The Influence of Early-life Economic Shocks on Long-term Outcomes: Evidence from the U.S. Great Depression

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Lauren Schmitz, University of Wisconsin-Madison and Valentina Duque, University of Sydney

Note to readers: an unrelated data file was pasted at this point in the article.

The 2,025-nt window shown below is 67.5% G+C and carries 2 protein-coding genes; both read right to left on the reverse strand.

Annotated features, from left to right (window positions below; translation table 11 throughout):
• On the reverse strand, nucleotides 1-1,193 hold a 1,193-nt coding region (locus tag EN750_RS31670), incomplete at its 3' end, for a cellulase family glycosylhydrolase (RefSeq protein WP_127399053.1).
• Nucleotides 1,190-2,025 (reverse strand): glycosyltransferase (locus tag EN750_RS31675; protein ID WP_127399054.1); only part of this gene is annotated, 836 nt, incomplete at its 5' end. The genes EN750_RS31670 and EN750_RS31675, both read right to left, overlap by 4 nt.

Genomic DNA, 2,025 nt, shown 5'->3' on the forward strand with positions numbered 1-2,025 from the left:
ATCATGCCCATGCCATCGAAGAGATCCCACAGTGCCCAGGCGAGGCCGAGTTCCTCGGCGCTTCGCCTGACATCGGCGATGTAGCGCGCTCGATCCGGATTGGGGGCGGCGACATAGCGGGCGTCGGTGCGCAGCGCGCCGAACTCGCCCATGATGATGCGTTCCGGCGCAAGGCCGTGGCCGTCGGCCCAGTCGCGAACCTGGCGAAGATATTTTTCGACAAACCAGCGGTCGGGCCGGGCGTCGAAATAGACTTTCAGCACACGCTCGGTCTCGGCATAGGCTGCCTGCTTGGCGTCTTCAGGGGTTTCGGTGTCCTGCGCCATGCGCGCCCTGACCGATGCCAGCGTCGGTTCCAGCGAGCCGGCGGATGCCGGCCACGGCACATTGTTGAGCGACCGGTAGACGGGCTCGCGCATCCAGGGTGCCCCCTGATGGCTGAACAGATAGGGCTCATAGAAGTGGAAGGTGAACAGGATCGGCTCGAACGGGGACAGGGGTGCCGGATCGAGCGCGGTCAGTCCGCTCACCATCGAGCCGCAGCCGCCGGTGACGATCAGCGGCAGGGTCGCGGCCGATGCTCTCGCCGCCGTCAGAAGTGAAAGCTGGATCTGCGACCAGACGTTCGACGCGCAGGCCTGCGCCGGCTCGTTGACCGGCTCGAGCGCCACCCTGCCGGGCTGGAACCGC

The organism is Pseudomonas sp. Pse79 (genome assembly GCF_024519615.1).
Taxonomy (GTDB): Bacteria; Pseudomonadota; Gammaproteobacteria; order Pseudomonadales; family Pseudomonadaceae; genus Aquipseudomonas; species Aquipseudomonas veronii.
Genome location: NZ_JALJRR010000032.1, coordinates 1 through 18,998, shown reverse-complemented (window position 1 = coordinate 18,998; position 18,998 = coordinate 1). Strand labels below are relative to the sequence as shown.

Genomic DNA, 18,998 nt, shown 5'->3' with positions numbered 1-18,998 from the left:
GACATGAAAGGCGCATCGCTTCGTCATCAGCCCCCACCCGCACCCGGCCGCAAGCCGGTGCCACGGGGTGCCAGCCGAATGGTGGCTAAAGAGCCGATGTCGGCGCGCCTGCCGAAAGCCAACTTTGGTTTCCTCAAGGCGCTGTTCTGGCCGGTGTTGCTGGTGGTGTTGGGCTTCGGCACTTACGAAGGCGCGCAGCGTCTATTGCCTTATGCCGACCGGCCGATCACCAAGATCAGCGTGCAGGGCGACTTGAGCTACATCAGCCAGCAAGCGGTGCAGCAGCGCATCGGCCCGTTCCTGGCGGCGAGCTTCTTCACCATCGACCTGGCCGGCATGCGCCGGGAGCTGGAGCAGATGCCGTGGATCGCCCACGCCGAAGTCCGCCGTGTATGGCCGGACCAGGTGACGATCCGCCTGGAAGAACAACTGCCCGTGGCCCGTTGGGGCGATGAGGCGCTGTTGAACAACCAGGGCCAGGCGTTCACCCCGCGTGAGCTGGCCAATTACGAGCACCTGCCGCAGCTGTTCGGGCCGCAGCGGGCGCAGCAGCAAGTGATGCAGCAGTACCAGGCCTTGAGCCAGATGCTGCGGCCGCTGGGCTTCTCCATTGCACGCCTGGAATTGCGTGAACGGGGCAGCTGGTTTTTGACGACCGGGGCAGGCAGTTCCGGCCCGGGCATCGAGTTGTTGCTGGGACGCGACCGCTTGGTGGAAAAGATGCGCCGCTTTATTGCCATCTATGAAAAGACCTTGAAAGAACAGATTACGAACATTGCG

We show that earnings over the life cycle and health and productivity around retirement age vary with exposure to economic conditions in early life.  Using state-year-level variation from the most severe and prolonged economic downturn in American history – the Great Depression –combined with restricted micro-data from the Health and Retirement Study, we find that changes in macroeconomic indicators during the in utero period and in early childhood are associated with changes in accumulated earnings, human capital, metabolic syndrome, and physical limitations decades later.  After evaluating changes in endogenous fertility responses and mortality rates for Depression-era birth cohorts in the U.S. Census and Vital Statistics Death Records, we conclude that these effects likely represent lower-bound estimates of the true impacts of the economic shock on aging outcomes.  Our results could help inform the design of retirement and healthcare systems and pinpoint the long-term costs of business cycles.